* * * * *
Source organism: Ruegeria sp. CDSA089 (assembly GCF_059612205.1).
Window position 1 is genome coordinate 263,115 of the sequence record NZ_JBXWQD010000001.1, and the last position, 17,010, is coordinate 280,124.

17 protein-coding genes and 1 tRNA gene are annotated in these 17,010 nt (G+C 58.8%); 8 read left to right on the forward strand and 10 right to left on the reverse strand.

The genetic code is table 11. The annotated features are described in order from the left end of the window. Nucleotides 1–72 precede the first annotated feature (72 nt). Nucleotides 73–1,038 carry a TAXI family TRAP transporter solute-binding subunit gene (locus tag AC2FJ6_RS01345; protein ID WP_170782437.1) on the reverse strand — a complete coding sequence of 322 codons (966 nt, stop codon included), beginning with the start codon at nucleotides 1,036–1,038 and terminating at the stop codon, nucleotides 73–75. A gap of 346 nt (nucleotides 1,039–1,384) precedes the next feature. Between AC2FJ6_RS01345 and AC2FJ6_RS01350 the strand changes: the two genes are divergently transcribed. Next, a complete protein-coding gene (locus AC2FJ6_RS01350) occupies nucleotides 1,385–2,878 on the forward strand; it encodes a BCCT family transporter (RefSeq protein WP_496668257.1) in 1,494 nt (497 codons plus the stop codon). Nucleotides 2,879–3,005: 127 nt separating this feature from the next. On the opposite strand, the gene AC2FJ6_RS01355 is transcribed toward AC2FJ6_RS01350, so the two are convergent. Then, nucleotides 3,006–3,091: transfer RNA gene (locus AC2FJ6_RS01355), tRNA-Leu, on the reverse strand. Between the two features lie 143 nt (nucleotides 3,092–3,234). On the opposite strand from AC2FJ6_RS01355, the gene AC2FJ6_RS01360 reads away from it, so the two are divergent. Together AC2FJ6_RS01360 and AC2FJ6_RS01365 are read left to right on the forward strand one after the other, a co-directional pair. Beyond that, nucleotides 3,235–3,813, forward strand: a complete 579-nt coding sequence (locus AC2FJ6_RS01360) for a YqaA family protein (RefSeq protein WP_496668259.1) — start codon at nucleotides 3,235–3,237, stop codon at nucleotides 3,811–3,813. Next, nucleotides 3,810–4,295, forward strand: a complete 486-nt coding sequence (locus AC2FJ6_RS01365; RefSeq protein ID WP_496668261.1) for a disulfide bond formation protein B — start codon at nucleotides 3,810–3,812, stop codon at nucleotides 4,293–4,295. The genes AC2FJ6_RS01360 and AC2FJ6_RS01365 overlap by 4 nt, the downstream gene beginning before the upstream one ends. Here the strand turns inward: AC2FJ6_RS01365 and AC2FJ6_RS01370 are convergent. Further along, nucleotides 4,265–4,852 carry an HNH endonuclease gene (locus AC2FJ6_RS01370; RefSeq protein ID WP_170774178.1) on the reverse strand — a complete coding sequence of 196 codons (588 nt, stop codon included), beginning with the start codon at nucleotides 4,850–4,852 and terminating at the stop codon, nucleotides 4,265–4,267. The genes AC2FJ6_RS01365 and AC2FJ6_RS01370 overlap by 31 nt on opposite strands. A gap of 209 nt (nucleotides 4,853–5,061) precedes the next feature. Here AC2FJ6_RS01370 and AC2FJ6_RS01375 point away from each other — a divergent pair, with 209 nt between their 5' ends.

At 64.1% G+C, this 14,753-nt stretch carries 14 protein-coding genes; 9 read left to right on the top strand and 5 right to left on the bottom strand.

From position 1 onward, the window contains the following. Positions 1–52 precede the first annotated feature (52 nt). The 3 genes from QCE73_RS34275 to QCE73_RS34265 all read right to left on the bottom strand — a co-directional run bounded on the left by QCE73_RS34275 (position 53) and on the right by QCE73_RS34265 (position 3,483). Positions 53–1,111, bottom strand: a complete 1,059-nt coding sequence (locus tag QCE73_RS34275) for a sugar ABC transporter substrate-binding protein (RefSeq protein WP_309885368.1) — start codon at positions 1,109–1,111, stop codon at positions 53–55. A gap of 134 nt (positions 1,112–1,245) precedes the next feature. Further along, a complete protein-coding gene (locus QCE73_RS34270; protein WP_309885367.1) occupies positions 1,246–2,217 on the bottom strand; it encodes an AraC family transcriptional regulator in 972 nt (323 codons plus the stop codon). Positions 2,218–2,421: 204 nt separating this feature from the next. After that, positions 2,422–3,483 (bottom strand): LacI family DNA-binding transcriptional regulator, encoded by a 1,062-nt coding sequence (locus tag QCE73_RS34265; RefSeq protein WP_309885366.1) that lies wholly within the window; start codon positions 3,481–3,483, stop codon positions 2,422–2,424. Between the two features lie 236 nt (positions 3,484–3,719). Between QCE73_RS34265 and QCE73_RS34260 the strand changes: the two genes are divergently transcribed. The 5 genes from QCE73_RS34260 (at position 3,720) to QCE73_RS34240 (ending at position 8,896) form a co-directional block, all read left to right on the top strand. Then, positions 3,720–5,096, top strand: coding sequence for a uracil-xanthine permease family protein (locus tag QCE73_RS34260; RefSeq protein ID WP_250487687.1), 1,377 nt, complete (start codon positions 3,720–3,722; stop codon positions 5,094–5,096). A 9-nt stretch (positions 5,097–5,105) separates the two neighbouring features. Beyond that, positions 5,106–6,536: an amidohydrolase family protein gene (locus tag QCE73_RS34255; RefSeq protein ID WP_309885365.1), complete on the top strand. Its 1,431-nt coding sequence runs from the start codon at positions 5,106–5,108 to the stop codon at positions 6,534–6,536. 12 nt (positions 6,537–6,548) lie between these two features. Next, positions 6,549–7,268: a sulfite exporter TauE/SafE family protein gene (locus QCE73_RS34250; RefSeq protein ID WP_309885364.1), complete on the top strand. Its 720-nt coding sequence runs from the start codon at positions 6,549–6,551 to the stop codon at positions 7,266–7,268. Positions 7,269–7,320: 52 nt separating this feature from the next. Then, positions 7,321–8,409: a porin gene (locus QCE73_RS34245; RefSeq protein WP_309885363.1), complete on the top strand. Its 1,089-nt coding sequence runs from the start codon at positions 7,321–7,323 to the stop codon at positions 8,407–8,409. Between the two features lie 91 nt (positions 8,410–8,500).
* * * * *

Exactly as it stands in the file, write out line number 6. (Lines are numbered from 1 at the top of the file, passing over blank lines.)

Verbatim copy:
From position 1 onward, the window contains the following. Positions 1–52 precede the first annotated feature (52 nt). The 3 genes from QCE73_RS34275 to QCE73_RS34265 all read right to left on the bottom strand — a co-directional run bounded on the left by QCE73_RS34275 (position 53) and on the right by QCE73_RS34265 (position 3,483). Positions 53–1,111, bottom strand: a complete 1,059-nt coding sequence (locus tag QCE73_RS34275) for a sugar ABC transporter substrate-binding protein (RefSeq protein WP_309885368.1) — start codon at positions 1,109–1,111, stop codon at positions 53–55. A gap of 134 nt (positions 1,112–1,245) precedes the next feature. Further along, a complete protein-coding gene (locus QCE73_RS34270; protein WP_309885367.1) occupies positions 1,246–2,217 on the bottom strand; it encodes an AraC family transcriptional regulator in 972 nt (323 codons plus the stop codon). Positions 2,218–2,421: 204 nt separating this feature from the next. After that, positions 2,422–3,483 (bottom strand): LacI family DNA-binding transcriptional regulator, encoded by a 1,062-nt coding sequence (locus tag QCE73_RS34265; RefSeq protein WP_309885366.1) that lies wholly within the window; start codon positions 3,481–3,483, stop codon positions 2,422–2,424. Between the two features lie 236 nt (positions 3,484–3,719). Between QCE73_RS34265 and QCE73_RS34260 the strand changes: the two genes are divergently transcribed. The 5 genes from QCE73_RS34260 (at position 3,720) to QCE73_RS34240 (ending at position 8,896) form a co-directional block, all read left to right on the top strand. Then, positions 3,720–5,096, top strand: coding sequence for a uracil-xanthine permease family protein (locus tag QCE73_RS34260; RefSeq protein ID WP_250487687.1), 1,377 nt, complete (start codon positions 3,720–3,722; stop codon positions 5,094–5,096). A 9-nt stretch (positions 5,097–5,105) separates the two neighbouring features. Beyond that, positions 5,106–6,536: an amidohydrolase family protein gene (locus tag QCE73_RS34255; RefSeq protein ID WP_309885365.1), complete on the top strand. Its 1,431-nt coding sequence runs from the start codon at positions 5,106–5,108 to the stop codon at positions 6,534–6,536. 12 nt (positions 6,537–6,548) lie between these two features. Next, positions 6,549–7,268: a sulfite exporter TauE/SafE family protein gene (locus QCE73_RS34250; RefSeq protein ID WP_309885364.1), complete on the top strand. Its 720-nt coding sequence runs from the start codon at positions 6,549–6,551 to the stop codon at positions 7,266–7,268. Positions 7,269–7,320: 52 nt separating this feature from the next. Then, positions 7,321–8,409: a porin gene (locus QCE73_RS34245; RefSeq protein WP_309885363.1), complete on the top strand. Its 1,089-nt coding sequence runs from the start codon at positions 7,321–7,323 to the stop codon at positions 8,407–8,409. Between the two features lie 91 nt (positions 8,410–8,500).